We got the tip on Domaine de la Cote wines from our colleague at Appellation Wines & Spirits (see, competition can be friendly). The wines come from six vineyards in the Sta. Rita Hills, a tiny AVA in Santa Barbara County, less than 10 miles from the Pacific Ocean. You may have heard of Evening Land; these vineyard sites were purchased from that project by Sommelier Rajat Parr and winemaker Sashi Moorman. The 2011 is Domaine de la Cote’s first vintage and the wines are highly allocated. The wines are also low in alcohol, as is the style preferred by Parr and Moorman, and incorporate very little new oak. No complaints here!
The 2011 Domaine de la Cote Pinot Noir Sta. Rita Hills ($49.99) is graceful and pretty with floral characteristics and sweet red fruit. We snuck a taste with the Coravin when it first came in and ended up uncorking it the next day and enjoying the rest of the bottle. We had the wine on its own (okay, there may have been cheese fries) but it would most definitely be a charming dinner companion.
The single vineyard 2011 Domaine de la Cote Pinot Noir Bloom's Field ($65.99) is from a chilly little vineyard in view of the Pacific Ocean. Darker fruited and more precise than the estate Pinot Noir, the wine has vibrant acidity and a long finish. It should prove even better with a few years under its belt.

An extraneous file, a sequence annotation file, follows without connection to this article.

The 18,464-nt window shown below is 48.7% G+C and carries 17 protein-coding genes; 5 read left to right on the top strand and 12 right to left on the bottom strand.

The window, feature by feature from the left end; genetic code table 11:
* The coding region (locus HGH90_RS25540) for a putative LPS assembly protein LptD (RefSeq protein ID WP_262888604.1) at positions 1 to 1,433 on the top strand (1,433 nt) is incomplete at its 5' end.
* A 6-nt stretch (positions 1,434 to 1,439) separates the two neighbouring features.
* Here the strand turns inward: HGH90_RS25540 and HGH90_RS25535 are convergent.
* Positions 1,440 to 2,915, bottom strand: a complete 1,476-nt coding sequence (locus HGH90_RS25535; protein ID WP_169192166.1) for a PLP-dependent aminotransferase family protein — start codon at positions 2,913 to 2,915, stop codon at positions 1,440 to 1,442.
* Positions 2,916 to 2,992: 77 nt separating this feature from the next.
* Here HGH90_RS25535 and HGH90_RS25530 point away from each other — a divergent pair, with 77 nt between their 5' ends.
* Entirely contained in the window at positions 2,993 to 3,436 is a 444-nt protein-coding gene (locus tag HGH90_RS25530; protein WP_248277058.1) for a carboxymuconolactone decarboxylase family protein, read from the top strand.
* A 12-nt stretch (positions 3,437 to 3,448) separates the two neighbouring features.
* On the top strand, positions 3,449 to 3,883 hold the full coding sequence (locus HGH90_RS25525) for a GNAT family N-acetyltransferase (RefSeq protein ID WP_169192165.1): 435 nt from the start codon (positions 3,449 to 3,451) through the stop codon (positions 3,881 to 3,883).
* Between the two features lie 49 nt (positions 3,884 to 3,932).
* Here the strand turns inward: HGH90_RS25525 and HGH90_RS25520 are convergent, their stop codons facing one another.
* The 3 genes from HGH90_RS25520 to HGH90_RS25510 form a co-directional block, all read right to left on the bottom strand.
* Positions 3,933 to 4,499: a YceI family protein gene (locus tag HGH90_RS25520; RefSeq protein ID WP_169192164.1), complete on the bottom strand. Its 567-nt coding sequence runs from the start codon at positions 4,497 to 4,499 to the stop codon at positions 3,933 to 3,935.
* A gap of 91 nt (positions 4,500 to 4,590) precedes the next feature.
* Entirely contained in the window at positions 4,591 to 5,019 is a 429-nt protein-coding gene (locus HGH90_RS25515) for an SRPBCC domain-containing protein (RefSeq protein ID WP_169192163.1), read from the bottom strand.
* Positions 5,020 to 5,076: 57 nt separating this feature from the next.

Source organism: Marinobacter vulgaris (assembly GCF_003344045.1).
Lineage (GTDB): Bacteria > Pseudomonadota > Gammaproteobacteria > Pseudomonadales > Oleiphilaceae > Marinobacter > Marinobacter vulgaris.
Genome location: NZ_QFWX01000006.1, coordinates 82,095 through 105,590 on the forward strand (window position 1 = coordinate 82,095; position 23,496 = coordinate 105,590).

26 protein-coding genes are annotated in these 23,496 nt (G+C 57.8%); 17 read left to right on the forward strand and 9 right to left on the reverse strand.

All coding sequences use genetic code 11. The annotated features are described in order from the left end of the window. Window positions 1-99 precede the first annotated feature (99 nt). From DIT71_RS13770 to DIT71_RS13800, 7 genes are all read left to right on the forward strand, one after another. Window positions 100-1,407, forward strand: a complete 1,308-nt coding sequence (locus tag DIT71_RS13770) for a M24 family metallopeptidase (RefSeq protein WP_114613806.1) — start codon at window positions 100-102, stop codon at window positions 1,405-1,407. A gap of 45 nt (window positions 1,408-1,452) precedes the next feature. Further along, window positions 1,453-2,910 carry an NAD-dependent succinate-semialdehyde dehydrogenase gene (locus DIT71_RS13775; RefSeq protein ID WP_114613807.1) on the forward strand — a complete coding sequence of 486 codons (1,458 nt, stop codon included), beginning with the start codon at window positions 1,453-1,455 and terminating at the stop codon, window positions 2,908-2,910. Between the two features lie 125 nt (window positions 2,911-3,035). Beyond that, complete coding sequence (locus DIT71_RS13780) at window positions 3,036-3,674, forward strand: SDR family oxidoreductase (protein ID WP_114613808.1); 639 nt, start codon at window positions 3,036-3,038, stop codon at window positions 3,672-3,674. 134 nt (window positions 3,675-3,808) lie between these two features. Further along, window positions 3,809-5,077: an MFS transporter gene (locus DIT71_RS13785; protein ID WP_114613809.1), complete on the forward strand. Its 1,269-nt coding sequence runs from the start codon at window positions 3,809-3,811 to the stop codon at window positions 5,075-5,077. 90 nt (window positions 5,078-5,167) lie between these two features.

From further up north in the Sierra Foothills, along the Sierra Nevada mountain range on the eastern edge of California, comesThe Withers. The name begs for it to be said out loud in a British accent. The meaning comes from the highest part of a horse’s back and the idea of striving for heights in the wines. The Withers is a new-ish project (first vintage 2008) employing cool climate sites and focusing on Rhone grape varieties. When we heard that David Low, co-founder and winemaker at Anthill Farms Winery, was making these wines we jumped at the chance to get some.
Friday we opened the 2010 The Withers "Bel Canto" ($38.99), a Grenache-based blend with Mourvedre and Syrah. There’s only 230 cases of the stuff (we have one, woohoo!) and it evolves in complexity and flavors as it opens and breathes. There’s red fruit at its core and it’s as powerful as it is charming. A few lucky customers were around to taste the wine; swooning ensued.
2009 The Withers "Mr. Burgess" ($43.99) is a Syrah-based blend but in this vintage it’s pretty evenly split 36% Syrah, 35% Mourvèdre, and 29% Grenache. There’s 275 cases of this one (again, we have one, woohoo!). Mr. Burgess offers a little more spice and a little more tannin than Bel Canto. For those of you who want to kick it up a notch – you know who you are.